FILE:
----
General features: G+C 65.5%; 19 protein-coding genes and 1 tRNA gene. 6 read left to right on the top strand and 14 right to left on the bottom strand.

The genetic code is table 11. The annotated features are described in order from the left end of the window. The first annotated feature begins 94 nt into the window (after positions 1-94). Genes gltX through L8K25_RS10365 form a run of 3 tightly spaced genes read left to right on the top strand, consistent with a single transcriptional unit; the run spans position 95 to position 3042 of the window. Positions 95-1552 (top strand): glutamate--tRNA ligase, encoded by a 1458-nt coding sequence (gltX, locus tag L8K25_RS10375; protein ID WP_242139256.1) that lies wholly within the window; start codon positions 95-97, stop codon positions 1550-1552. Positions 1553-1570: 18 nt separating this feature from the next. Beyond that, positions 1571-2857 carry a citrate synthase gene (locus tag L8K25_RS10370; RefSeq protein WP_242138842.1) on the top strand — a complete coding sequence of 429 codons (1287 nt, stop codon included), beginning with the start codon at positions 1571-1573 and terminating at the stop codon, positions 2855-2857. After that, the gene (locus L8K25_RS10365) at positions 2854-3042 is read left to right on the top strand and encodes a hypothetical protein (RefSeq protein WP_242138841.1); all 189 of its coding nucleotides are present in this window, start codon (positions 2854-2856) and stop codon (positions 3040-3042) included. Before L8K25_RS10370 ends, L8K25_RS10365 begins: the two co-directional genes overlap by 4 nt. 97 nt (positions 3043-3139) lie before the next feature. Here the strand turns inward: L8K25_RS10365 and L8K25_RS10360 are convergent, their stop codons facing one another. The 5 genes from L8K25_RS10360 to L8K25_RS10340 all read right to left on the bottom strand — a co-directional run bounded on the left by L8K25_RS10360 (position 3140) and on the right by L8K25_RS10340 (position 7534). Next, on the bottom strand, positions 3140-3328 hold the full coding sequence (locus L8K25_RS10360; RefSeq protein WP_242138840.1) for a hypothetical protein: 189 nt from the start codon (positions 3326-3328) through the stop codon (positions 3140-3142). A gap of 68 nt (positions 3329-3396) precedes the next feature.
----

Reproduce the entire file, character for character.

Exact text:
General features: G+C 65.5%; 19 protein-coding genes and 1 tRNA gene. 6 read left to right on the top strand and 14 right to left on the bottom strand.

The genetic code is table 11. The annotated features are described in order from the left end of the window. The first annotated feature begins 94 nt into the window (after positions 1-94). Genes gltX through L8K25_RS10365 form a run of 3 tightly spaced genes read left to right on the top strand, consistent with a single transcriptional unit; the run spans position 95 to position 3042 of the window. Positions 95-1552 (top strand): glutamate--tRNA ligase, encoded by a 1458-nt coding sequence (gltX, locus tag L8K25_RS10375; protein ID WP_242139256.1) that lies wholly within the window; start codon positions 95-97, stop codon positions 1550-1552. Positions 1553-1570: 18 nt separating this feature from the next. Beyond that, positions 1571-2857 carry a citrate synthase gene (locus tag L8K25_RS10370; RefSeq protein WP_242138842.1) on the top strand — a complete coding sequence of 429 codons (1287 nt, stop codon included), beginning with the start codon at positions 1571-1573 and terminating at the stop codon, positions 2855-2857. After that, the gene (locus L8K25_RS10365) at positions 2854-3042 is read left to right on the top strand and encodes a hypothetical protein (RefSeq protein WP_242138841.1); all 189 of its coding nucleotides are present in this window, start codon (positions 2854-2856) and stop codon (positions 3040-3042) included. Before L8K25_RS10370 ends, L8K25_RS10365 begins: the two co-directional genes overlap by 4 nt. 97 nt (positions 3043-3139) lie before the next feature. Here the strand turns inward: L8K25_RS10365 and L8K25_RS10360 are convergent, their stop codons facing one another. The 5 genes from L8K25_RS10360 to L8K25_RS10340 all read right to left on the bottom strand — a co-directional run bounded on the left by L8K25_RS10360 (position 3140) and on the right by L8K25_RS10340 (position 7534). Next, on the bottom strand, positions 3140-3328 hold the full coding sequence (locus L8K25_RS10360; RefSeq protein WP_242138840.1) for a hypothetical protein: 189 nt from the start codon (positions 3326-3328) through the stop codon (positions 3140-3142). A gap of 68 nt (positions 3329-3396) precedes the next feature.